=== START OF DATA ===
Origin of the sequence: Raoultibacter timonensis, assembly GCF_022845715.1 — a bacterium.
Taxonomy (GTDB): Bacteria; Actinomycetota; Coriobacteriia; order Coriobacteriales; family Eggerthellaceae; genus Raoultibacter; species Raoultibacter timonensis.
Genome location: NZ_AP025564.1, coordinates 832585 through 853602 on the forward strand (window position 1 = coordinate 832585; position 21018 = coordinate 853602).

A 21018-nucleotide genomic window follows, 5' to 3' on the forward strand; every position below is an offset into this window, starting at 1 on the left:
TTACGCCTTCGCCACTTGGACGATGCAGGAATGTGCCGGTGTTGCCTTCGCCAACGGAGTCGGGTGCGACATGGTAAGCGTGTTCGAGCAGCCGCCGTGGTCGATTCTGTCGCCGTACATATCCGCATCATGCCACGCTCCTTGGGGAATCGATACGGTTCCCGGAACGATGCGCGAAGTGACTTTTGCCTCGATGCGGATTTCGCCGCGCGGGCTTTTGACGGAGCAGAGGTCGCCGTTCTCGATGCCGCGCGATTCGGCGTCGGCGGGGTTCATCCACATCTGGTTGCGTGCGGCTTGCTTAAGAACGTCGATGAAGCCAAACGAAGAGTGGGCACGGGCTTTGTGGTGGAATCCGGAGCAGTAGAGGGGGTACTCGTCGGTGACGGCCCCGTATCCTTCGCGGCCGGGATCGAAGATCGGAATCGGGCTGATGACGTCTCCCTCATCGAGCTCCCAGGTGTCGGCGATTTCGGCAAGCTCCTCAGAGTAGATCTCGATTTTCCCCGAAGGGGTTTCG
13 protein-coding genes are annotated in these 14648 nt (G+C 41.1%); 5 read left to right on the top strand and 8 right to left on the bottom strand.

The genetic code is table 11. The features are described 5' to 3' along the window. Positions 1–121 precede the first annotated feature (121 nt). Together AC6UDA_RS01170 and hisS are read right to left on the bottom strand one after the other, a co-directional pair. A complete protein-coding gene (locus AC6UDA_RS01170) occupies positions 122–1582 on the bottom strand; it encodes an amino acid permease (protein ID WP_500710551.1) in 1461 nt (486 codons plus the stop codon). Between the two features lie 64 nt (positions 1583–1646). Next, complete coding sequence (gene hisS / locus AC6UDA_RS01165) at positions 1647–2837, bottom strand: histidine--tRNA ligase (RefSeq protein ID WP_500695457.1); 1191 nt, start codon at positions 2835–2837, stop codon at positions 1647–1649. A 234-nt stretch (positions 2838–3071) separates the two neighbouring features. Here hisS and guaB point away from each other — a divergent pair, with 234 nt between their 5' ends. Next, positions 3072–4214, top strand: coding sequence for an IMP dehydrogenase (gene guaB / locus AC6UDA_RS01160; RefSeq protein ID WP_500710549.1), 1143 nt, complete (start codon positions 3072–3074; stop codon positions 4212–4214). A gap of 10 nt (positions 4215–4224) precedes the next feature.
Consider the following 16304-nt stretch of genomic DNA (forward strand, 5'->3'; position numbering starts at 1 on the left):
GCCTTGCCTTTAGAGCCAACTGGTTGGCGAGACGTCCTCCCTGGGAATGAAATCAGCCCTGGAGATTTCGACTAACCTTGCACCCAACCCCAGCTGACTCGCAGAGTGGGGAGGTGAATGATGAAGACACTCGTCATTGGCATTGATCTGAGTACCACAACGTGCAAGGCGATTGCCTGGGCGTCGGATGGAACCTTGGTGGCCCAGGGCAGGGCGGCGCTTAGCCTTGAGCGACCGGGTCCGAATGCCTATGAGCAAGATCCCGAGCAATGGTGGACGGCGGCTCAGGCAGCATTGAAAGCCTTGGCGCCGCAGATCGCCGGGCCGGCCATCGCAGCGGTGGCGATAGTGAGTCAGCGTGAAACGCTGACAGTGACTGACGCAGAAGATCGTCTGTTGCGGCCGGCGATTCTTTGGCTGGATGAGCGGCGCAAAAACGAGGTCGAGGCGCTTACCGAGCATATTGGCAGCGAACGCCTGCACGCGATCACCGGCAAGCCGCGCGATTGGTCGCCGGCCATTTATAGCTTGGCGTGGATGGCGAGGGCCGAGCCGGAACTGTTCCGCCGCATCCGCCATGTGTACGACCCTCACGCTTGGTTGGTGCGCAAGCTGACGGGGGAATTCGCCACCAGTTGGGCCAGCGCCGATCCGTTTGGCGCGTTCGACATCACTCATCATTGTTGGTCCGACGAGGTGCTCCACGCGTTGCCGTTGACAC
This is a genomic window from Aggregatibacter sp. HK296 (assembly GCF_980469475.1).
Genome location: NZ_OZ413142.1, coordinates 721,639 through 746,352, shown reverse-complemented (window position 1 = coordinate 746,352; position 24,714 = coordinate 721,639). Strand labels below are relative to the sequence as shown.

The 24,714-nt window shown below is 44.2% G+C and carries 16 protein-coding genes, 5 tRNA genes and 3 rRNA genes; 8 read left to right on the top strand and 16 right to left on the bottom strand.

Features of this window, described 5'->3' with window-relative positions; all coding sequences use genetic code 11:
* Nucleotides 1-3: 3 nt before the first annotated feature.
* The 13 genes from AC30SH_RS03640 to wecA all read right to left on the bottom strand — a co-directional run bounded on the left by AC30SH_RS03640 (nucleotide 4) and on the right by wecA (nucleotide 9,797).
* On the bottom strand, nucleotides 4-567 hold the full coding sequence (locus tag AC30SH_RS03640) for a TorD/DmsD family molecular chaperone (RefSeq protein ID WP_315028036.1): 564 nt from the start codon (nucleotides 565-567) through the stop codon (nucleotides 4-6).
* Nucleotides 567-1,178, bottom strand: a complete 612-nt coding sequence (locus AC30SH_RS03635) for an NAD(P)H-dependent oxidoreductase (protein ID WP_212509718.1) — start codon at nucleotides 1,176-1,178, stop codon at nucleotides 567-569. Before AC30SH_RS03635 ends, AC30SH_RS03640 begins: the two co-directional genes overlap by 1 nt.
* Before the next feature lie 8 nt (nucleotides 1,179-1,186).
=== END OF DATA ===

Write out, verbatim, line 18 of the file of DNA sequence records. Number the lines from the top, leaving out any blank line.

* Before the next feature lie 8 nt (nucleotides 1,179-1,186).